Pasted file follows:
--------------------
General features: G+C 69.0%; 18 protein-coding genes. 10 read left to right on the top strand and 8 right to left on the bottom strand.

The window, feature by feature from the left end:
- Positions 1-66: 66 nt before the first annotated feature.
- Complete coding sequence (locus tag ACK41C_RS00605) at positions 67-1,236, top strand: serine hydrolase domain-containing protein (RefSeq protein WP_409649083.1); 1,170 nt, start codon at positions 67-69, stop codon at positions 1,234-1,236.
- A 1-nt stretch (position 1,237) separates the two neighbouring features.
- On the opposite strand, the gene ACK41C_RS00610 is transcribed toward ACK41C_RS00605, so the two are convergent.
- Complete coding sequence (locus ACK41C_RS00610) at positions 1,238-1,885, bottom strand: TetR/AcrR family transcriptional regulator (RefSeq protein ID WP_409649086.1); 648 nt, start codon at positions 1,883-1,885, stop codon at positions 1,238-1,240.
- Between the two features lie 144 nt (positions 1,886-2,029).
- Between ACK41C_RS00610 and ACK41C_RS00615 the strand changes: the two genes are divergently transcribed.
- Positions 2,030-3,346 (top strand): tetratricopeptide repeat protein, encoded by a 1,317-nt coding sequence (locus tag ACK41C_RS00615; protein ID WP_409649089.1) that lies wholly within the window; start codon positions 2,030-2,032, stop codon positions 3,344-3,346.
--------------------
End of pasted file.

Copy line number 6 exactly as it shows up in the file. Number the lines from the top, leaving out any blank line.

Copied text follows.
- On the opposite strand, the gene ACK41C_RS00610 is transcribed toward ACK41C_RS00605, so the two are convergent.